/* Non-Thread environment */
                } else {
                  /* Thread environment     */
                  /* ... do nothing         */
              } else {
                  /* In cany case it is OK  */

              /* ------------------------ */
              /* In the Execution Routine */
              /* ------------------------ */

              void *routine(void *arg) {
                if (Cthread_environment() == CTHREAD_TRUE_THREAD) {
                  /* Thread environment */
                } else {
                  /* Non-Thread environment */
                  /* ... do nothing         */


       #include <Cpool_api.h>
       #include <stdio.h>
       #include <errno.h>

       #define NPOOL 2
       #define PROCS_PER_POOL 2
       #define TIMEOUT 2
       void *testit(void *);

       int main() {
         int pid;
         int i, j;
         int ipool[NPOOL];
         int npool[NPOOL];
         int *arg;

         pid = getpid();

         printf("... Defining %d pools with %d elements each\n",

         for (i=0; i < NPOOL; i++) {
           if ((ipool[i] = Cpool_create(PROCS_PER_POOL,&(npool[i]))) < 0) {
             printf("### Error No %d creating pool (%s)\n",
           } else {
             printf("... Pool No %d created with %d processes\n",

         for (i=0; i < NPOOL; i++) {
           /* Loop on the number of processes + 1 ... */
           for (j=0; j <= npool[i]; j++) {
             if ((arg = malloc(sizeof(int))) == NULL) {
               printf("### Malloc error, errno = %d (%s)\n",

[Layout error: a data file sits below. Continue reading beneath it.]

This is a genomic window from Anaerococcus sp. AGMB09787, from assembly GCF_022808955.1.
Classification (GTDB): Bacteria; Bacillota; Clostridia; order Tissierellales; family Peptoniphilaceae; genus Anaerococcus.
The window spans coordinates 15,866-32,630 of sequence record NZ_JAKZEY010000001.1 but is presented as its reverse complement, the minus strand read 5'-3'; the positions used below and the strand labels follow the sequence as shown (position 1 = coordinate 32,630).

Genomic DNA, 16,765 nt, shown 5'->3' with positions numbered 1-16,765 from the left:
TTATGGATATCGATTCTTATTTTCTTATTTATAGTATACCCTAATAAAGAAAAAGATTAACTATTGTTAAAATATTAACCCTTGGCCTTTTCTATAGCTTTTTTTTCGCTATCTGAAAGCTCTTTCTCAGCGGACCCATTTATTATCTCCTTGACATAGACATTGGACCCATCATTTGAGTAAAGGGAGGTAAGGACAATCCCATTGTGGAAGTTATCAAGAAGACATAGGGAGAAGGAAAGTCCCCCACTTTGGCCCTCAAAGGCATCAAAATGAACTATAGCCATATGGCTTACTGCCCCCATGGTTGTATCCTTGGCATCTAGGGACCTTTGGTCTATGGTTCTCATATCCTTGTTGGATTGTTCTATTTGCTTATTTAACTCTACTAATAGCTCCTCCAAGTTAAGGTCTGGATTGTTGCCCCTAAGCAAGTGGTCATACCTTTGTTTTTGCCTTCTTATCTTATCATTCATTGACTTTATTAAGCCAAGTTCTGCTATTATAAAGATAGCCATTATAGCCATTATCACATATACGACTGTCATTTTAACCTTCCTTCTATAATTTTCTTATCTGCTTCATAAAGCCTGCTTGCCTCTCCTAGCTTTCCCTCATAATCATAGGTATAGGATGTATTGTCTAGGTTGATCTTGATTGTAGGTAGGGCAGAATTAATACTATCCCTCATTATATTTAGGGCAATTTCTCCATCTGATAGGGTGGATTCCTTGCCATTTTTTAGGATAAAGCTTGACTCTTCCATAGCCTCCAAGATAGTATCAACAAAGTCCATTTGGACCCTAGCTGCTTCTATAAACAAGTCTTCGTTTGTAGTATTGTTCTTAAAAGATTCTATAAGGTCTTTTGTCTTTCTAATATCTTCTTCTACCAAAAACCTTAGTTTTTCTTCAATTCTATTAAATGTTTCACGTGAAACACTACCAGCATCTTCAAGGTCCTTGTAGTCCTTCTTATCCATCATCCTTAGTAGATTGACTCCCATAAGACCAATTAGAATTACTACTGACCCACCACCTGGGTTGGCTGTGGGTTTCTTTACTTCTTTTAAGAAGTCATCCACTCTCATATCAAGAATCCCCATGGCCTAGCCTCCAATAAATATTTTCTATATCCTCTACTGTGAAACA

*arg = i*10+j;
             printf("... Assign to pool %d (timeout=%d) the %d-th routine 0x%x(%d)\n",
                    ipool[i],TIMEOUT,j+1,(unsigned int) testit,*arg);
             if (Cpool_assign(ipool[i], testit, arg, TIMEOUT)) {
               printf("### Can't assign to pool No %d (errno=%d [%s]) the %d-th routine\n",
             } else {
               printf("... Okay for assign to pool No %d of the %d-th routine\n",
               If (Cthread_environment() != CTHREAD_TRUE_THREAD) {
                 /* Non-thread environment: the child is in principle not allowed */
                 /* to do free himself                                            */

         /* We wait enough time for our threads to terminate... */


       void *testit(void *arg) {
         int caller_pid, my_pid;

         my_pid = getpid();

         caller_pid = (int) * (int *) arg;

         if (Cthread_environment() == CTHREAD_TRUE_THREAD) {
           /* Thread environment : we free the memory */

         printf("... I am PID=%d called by pool %d, try No %d\n",
                my_pid,caller_pid/10,caller_pid - 10*(caller_pid/10));

          * Wait up to the timeout + 1





       LCG Grid Deployment Team